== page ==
A Slice of Knafeh for Everyone? A Critical Introduction to Universal Basic Income in MENA
Choucair Vizoso, Julia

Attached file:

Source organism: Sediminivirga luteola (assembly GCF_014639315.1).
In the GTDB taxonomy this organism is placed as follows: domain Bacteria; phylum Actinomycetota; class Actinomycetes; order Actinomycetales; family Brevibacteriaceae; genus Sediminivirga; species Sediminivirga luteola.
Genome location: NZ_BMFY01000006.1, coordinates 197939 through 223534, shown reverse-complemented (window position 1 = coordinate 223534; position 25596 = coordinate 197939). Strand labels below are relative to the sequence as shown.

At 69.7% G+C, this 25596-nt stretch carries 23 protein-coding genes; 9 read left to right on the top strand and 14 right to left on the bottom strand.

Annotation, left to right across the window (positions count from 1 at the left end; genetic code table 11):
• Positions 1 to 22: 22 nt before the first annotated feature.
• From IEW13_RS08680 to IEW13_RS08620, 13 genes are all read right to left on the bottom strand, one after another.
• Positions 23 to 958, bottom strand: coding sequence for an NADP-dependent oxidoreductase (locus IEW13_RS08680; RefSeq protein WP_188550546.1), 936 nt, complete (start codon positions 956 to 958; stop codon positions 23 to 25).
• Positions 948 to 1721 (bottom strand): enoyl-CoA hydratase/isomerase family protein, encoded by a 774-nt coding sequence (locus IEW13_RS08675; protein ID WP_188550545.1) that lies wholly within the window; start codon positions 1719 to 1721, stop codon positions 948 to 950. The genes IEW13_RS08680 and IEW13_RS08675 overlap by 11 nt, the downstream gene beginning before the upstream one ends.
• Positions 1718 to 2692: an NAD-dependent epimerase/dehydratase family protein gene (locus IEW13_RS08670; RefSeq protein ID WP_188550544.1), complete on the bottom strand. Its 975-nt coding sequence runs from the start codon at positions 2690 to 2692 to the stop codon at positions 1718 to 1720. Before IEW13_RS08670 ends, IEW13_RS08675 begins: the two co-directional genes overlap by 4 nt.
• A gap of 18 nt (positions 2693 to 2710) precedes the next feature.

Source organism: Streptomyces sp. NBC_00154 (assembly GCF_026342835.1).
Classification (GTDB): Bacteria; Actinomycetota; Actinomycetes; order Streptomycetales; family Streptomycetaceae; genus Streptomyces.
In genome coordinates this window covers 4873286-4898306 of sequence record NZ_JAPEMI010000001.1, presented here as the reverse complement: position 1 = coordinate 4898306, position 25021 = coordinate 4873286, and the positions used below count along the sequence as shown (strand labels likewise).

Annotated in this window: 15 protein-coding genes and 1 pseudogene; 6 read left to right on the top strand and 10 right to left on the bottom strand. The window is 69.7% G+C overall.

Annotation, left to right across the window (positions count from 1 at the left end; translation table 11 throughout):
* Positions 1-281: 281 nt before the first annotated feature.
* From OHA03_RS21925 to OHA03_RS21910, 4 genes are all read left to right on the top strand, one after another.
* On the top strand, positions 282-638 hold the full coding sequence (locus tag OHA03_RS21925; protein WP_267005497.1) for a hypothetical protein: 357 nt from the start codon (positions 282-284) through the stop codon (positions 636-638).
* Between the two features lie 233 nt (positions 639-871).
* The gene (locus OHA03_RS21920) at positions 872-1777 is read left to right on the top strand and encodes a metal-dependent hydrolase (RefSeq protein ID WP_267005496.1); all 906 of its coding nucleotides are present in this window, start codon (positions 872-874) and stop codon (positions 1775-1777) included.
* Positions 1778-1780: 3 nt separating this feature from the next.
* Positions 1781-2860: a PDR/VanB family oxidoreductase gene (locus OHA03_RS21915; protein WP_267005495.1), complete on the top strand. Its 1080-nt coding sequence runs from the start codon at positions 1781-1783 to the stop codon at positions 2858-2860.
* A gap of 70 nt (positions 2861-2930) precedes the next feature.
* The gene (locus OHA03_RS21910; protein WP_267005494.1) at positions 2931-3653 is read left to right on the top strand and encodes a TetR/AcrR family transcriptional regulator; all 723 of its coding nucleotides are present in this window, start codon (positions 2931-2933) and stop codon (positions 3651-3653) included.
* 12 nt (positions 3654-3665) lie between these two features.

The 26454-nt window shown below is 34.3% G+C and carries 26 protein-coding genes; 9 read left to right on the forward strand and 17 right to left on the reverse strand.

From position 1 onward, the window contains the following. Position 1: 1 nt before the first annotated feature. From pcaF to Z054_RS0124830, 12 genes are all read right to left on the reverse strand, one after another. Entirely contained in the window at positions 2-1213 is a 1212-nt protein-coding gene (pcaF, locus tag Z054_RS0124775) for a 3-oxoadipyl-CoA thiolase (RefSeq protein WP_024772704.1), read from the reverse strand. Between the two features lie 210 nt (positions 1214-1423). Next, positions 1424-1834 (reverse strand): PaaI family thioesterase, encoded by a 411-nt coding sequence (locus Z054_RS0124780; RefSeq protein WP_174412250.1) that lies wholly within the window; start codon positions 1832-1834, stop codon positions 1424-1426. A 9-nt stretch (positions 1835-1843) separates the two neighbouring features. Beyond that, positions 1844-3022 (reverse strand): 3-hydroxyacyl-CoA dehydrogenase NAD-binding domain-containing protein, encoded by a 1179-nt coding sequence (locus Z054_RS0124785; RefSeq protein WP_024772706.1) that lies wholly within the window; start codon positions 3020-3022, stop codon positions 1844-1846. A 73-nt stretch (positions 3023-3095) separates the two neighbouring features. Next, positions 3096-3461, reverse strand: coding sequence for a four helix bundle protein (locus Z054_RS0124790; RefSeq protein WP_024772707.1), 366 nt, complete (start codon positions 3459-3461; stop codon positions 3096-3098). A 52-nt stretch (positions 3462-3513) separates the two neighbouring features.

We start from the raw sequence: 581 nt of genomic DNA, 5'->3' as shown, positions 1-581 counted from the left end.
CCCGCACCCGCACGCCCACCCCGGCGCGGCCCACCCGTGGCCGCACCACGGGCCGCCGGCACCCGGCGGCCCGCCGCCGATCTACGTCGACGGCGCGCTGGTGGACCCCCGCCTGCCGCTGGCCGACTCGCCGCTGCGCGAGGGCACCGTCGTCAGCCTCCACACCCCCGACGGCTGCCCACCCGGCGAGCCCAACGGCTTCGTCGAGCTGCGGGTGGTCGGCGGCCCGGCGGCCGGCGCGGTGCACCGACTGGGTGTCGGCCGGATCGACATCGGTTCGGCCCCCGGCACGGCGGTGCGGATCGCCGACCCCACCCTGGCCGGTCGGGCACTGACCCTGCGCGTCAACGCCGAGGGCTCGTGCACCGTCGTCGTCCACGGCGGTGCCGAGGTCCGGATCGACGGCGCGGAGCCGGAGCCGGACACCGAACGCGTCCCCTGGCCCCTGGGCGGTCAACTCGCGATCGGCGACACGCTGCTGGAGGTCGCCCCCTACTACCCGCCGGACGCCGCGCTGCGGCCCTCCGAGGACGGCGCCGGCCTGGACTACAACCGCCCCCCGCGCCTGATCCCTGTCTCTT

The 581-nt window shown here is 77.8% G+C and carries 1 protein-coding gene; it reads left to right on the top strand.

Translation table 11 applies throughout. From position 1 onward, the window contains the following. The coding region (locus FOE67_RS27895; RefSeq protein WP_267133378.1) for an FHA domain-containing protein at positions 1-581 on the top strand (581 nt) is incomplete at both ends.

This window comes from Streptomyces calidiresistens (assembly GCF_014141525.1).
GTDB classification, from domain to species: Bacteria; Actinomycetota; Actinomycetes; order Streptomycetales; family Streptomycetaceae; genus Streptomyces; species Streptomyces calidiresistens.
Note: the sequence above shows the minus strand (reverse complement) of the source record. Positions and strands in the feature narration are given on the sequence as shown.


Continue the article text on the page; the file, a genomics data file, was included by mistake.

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The Covid-19 crisis is igniting interest in the concept of Universal Basic Income (UBI) in the Middle East and North Africa region, as policymakers, economists and activists grapple with deteriorating economies and major gaps in social protection. This paper outlines the concept’s multiple – and often conflicting – origins and supporters and explores various UBI experiences worldwide. It asks and tries to answer the fundamental question of whether UBI can be a way to realize social justice demands in MENA and if so, whether it should be a key demand for those pushing for a progressive agenda. With millions of workers around the world losing their income as they are forced into physical isolation or culled from the labour market, the Covid-19 pandemic has reignited interest in an old idea: Universal Basic Income (UBI). In April, Spain made global news for its high virus-related reported deaths, but also for the government’s plan to unveil a permanent national income. The Pope’s Easter addresses were marked by an empty St. Peter’s Basilica, but also by his conviction that “this may be the time to consider a universal basic wage”.